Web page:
2. Public records searches to identify owners and tracking to known associates. There is a variety of information, which a competent due diligence provider can search. Public records are an important source of information to “link entities and individuals together.”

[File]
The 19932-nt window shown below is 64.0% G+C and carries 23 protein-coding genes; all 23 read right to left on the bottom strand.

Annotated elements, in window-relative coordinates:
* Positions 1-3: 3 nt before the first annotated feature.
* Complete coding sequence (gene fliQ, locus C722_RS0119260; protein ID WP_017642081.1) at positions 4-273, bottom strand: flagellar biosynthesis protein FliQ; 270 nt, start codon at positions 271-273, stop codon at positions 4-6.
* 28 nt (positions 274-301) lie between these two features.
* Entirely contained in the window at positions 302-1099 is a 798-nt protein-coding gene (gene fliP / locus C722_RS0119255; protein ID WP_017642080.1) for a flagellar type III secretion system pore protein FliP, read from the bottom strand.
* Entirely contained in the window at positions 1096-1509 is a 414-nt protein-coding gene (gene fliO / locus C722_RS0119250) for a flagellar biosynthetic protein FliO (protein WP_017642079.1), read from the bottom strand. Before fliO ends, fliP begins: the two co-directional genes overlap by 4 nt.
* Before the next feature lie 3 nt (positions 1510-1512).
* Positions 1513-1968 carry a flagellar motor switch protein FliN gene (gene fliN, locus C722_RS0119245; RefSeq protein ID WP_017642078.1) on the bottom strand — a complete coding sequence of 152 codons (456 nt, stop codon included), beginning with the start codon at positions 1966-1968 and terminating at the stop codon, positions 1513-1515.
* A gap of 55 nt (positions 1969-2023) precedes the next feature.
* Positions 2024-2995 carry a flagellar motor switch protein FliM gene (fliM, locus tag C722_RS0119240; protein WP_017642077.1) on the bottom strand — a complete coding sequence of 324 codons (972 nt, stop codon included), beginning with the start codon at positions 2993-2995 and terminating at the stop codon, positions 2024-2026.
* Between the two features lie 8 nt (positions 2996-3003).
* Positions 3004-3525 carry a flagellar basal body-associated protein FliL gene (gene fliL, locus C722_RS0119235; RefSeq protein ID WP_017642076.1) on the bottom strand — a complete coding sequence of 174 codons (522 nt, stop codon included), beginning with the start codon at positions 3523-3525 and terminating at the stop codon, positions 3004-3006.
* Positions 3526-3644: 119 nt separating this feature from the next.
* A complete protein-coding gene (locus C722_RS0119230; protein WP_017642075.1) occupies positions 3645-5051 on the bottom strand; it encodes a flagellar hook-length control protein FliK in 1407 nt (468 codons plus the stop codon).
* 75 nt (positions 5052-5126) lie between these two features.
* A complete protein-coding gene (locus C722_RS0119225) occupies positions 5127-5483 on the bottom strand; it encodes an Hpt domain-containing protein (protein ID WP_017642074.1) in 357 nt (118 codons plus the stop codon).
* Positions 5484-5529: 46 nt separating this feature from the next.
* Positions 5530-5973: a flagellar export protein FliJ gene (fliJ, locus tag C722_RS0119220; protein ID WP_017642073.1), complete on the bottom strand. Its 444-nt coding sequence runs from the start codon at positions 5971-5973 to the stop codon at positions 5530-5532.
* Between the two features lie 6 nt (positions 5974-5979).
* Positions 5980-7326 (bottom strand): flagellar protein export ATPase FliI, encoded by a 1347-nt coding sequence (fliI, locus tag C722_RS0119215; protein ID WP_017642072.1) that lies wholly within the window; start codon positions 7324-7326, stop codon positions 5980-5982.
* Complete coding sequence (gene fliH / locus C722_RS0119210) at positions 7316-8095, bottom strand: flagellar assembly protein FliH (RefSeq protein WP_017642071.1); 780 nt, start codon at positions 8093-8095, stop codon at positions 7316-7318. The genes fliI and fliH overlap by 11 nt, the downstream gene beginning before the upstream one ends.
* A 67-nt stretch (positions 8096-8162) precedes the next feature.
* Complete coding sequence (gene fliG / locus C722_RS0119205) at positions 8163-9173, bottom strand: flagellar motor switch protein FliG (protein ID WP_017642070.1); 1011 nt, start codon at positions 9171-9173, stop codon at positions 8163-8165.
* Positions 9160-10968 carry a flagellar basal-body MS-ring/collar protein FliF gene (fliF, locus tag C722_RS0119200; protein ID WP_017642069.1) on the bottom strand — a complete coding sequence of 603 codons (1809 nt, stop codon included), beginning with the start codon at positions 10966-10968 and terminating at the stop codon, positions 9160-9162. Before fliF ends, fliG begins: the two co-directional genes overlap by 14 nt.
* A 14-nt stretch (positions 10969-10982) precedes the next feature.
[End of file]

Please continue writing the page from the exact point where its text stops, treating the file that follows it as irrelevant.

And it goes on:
3. Mapping the network. This is a key step. As noted by Hubbs, “The most important task for tracing and tracking shell companies and contacts is to be able to document the linkage between all the information uncovered. The amount of leads, dead ends and information can be overwhelming; a single piece of important information could go unnoticed or unlinked. Most investigators can’t afford expensive mapping technologies.” Yet there are tools available online at little to no cost which a researcher “can use to create easy relationship diagrams for presentations and reports and keep track of inter-related connections.” Finally, you need to “Map every piece of information — no matter how small. An address or phone number could be the key to uncovering the shell network. Search online for various combinations of phone numbers and addresses.”